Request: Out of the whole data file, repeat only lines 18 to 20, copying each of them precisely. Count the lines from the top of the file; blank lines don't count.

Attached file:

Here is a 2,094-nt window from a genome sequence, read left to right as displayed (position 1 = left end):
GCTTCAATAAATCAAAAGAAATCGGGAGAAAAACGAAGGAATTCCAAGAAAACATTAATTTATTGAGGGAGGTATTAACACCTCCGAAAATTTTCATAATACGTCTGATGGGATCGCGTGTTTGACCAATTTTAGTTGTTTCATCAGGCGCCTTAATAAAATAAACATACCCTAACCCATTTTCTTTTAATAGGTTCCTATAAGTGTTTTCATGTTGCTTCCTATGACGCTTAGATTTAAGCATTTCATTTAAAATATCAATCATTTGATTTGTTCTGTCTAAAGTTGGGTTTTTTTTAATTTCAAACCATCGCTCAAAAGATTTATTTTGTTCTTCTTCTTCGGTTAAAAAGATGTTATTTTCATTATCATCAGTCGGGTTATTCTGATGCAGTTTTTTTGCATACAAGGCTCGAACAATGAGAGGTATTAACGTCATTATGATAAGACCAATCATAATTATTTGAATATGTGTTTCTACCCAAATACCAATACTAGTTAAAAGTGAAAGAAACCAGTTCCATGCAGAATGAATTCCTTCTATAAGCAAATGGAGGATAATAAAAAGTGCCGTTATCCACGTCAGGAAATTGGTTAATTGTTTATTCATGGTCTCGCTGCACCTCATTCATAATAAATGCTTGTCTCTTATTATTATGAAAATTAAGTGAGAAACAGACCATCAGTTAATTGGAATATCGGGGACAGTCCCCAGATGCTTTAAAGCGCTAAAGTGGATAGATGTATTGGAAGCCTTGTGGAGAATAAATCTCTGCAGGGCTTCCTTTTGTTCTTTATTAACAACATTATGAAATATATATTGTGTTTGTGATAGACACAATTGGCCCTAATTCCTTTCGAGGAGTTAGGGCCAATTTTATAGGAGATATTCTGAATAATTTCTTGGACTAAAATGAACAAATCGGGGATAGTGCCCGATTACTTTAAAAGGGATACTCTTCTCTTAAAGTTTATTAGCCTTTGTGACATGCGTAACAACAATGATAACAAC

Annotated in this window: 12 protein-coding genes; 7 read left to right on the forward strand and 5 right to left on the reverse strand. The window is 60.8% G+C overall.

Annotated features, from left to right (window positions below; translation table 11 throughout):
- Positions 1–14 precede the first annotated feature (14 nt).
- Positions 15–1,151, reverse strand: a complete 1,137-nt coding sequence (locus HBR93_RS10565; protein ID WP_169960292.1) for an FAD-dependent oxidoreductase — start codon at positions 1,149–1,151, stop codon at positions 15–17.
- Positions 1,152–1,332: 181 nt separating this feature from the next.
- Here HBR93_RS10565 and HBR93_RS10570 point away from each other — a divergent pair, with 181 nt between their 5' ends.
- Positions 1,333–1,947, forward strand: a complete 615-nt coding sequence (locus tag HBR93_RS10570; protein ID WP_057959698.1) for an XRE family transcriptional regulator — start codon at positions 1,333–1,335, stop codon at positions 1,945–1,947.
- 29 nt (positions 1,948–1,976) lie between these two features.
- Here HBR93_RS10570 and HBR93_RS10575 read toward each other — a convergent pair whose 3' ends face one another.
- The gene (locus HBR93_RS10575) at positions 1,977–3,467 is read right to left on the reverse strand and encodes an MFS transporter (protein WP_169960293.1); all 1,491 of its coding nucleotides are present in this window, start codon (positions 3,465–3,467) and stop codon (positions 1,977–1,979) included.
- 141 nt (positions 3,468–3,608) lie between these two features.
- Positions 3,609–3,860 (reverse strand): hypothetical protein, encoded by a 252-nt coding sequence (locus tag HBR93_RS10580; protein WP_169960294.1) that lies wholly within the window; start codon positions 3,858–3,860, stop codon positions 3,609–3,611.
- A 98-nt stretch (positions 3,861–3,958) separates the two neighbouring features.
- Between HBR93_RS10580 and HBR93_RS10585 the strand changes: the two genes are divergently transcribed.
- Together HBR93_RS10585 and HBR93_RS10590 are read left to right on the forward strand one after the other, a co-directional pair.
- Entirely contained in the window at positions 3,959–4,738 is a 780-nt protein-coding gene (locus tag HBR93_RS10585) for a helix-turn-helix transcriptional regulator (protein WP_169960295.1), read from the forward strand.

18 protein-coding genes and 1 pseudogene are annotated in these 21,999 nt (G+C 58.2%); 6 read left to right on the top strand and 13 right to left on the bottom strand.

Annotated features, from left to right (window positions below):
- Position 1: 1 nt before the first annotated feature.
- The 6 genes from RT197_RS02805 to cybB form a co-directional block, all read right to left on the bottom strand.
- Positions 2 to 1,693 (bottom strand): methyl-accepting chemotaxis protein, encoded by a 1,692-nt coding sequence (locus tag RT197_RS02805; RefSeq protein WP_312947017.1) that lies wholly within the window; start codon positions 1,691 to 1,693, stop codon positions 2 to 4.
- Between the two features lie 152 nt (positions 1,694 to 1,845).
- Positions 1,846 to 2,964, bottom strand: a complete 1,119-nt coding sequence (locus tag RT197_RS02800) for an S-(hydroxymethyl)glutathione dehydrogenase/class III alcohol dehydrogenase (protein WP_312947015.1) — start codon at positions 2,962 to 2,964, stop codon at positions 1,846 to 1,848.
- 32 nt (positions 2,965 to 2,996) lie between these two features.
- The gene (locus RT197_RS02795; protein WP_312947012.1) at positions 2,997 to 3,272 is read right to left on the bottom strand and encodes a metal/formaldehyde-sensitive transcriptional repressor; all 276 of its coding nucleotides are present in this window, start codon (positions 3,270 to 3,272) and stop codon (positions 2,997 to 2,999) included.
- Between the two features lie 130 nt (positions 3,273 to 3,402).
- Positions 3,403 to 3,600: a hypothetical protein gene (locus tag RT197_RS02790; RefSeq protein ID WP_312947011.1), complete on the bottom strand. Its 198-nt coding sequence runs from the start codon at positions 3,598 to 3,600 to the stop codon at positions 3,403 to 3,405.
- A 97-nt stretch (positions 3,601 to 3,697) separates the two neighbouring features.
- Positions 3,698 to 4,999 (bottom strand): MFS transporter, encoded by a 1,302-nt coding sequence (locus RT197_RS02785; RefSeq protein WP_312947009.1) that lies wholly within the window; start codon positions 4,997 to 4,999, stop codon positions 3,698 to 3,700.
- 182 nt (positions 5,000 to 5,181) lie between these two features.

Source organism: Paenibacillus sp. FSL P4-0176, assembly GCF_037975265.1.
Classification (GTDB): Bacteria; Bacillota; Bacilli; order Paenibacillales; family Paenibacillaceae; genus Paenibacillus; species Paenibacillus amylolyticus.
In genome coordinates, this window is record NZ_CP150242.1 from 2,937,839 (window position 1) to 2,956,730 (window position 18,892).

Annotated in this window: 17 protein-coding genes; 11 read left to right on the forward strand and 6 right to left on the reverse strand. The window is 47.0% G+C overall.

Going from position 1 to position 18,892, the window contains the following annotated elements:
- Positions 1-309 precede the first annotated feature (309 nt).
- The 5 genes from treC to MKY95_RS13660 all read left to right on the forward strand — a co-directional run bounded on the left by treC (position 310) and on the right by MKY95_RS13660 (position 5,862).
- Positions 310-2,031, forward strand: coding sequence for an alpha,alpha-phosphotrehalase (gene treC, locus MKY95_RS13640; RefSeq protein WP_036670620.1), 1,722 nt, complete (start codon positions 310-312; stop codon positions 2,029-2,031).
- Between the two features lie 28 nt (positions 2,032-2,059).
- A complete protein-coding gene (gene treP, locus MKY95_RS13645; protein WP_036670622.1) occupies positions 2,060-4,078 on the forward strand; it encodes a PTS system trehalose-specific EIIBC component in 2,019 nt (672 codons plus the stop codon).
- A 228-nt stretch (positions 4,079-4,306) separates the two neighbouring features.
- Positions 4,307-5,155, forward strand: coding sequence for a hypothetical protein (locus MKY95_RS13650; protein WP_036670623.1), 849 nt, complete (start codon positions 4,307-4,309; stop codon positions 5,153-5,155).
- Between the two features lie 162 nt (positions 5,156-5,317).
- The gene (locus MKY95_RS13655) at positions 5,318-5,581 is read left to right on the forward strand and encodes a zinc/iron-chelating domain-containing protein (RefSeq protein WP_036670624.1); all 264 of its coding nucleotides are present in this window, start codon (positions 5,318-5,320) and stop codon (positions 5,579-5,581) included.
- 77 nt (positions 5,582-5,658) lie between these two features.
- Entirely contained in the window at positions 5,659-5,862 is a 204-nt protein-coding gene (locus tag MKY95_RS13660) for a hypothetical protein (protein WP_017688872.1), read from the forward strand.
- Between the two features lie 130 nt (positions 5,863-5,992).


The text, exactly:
- Entirely contained in the window at positions 3,959–4,738 is a 780-nt protein-coding gene (locus tag HBR93_RS10585) for a helix-turn-helix transcriptional regulator (protein WP_169960295.1), read from the forward strand.

18 protein-coding genes and 1 pseudogene are annotated in these 21,999 nt (G+C 58.2%); 6 read left to right on the top strand and 13 right to left on the bottom strand.

Annotated features, from left to right (window positions below):